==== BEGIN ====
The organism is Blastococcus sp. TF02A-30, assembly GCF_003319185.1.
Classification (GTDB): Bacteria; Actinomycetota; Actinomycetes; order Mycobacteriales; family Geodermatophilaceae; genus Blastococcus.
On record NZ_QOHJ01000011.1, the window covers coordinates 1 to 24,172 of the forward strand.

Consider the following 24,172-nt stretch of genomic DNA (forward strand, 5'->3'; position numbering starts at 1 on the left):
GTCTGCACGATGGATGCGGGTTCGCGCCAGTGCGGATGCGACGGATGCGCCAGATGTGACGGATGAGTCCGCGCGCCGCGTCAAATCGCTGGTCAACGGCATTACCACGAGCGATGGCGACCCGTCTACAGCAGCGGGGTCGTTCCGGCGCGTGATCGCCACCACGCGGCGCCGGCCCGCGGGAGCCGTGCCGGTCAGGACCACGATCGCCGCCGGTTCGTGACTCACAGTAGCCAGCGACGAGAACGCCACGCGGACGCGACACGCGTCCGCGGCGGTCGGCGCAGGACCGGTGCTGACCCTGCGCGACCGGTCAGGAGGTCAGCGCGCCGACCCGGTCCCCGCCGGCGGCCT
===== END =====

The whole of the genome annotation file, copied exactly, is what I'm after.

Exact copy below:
The organism is Blastococcus sp. TF02A-30, assembly GCF_003319185.1.
Classification (GTDB): Bacteria; Actinomycetota; Actinomycetes; order Mycobacteriales; family Geodermatophilaceae; genus Blastococcus.
On record NZ_QOHJ01000011.1, the window covers coordinates 1 to 24,172 of the forward strand.

Consider the following 24,172-nt stretch of genomic DNA (forward strand, 5'->3'; position numbering starts at 1 on the left):
GTCTGCACGATGGATGCGGGTTCGCGCCAGTGCGGATGCGACGGATGCGCCAGATGTGACGGATGAGTCCGCGCGCCGCGTCAAATCGCTGGTCAACGGCATTACCACGAGCGATGGCGACCCGTCTACAGCAGCGGGGTCGTTCCGGCGCGTGATCGCCACCACGCGGCGCCGGCCCGCGGGAGCCGTGCCGGTCAGGACCACGATCGCCGCCGGTTCGTGACTCACAGTAGCCAGCGACGAGAACGCCACGCGGACGCGACACGCGTCCGCGGCGGTCGGCGCAGGACCGGTGCTGACCCTGCGCGACCGGTCAGGAGGTCAGCGCGCCGACCCGGTCCCCGCCGGCGGCCT